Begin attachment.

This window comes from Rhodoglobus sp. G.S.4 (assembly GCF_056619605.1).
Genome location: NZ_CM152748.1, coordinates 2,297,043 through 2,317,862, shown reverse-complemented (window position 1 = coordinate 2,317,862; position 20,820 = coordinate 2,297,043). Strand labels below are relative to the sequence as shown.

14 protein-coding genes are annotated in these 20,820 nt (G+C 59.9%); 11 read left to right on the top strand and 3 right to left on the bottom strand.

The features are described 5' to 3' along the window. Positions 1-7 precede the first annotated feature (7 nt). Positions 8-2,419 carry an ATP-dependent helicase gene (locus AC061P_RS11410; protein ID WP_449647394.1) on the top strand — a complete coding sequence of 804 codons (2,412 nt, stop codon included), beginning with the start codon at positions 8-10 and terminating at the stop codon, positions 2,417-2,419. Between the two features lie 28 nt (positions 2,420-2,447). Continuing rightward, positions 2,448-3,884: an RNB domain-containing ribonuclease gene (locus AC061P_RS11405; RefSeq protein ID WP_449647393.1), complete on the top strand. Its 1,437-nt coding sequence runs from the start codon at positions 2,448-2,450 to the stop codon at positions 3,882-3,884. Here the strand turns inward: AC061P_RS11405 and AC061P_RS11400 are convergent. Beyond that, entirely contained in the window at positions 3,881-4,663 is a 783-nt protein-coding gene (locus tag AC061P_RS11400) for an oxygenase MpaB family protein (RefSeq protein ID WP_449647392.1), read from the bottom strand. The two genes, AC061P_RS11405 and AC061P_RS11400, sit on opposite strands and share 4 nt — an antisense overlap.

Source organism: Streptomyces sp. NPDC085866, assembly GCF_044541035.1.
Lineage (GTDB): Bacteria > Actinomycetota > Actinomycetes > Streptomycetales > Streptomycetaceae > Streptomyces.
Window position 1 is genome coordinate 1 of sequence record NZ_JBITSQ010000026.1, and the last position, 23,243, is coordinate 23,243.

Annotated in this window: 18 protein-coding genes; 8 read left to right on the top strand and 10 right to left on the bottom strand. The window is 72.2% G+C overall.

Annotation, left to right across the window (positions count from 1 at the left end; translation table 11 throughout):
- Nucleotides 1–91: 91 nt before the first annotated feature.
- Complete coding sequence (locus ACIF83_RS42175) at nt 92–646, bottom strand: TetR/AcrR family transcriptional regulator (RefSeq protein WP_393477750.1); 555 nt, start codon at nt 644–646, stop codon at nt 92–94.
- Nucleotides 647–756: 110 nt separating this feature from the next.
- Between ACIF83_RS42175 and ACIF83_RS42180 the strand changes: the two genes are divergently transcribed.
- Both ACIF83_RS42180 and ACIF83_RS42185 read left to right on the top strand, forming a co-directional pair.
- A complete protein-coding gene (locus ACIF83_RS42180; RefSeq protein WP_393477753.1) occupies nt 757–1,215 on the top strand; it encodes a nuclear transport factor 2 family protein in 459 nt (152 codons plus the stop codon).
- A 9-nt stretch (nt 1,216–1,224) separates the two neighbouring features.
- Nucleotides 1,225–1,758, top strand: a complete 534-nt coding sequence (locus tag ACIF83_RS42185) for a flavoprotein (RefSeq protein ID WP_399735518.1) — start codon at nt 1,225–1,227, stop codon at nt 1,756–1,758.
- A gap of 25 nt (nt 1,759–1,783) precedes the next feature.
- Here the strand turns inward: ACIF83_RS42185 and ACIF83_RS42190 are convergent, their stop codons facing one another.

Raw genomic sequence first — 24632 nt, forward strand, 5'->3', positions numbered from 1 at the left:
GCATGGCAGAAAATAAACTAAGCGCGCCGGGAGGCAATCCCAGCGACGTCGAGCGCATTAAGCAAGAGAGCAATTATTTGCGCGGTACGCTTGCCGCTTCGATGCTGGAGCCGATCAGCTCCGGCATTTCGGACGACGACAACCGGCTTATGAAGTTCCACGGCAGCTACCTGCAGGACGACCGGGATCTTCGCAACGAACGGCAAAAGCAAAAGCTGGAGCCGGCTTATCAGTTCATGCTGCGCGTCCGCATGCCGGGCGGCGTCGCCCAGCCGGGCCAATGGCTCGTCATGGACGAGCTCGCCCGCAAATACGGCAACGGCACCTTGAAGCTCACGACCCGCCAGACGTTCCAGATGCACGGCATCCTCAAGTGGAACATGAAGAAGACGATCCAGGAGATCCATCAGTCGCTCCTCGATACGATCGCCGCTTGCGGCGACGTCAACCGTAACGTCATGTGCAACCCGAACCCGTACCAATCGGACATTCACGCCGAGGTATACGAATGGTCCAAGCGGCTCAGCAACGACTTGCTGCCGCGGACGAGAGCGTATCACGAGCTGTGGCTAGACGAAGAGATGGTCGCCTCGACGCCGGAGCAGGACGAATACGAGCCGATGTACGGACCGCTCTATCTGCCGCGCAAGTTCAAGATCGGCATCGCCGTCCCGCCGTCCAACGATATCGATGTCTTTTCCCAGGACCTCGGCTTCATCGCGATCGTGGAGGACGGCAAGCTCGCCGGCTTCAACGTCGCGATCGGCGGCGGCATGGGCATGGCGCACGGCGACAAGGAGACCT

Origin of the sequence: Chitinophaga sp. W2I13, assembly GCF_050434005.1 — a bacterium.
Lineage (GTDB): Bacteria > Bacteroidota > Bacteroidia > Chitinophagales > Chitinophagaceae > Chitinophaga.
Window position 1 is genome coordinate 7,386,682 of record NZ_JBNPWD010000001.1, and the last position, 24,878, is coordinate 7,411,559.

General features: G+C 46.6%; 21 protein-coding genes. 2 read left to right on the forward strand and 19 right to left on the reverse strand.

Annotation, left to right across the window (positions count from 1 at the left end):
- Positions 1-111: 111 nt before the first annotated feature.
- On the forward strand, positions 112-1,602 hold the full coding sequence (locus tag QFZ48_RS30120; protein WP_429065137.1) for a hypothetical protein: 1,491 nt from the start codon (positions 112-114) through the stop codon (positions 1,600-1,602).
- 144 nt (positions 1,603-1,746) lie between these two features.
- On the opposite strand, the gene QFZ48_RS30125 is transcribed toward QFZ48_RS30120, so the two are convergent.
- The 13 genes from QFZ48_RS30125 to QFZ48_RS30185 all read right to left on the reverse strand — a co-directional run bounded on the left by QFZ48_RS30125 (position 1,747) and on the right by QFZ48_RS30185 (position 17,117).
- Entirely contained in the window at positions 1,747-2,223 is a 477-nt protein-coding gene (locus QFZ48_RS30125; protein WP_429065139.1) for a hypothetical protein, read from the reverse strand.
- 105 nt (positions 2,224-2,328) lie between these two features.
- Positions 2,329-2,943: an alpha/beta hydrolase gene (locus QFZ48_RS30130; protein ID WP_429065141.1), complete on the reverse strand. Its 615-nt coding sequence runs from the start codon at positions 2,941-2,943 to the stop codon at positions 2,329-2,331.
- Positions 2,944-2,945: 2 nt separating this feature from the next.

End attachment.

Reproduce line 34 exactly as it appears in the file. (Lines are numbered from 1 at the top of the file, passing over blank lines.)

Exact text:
- Positions 2,329-2,943: an alpha/beta hydrolase gene (locus QFZ48_RS30130; protein ID WP_429065141.1), complete on the reverse strand. Its 615-nt coding sequence runs from the start codon at positions 2,941-2,943 to the stop codon at positions 2,329-2,331.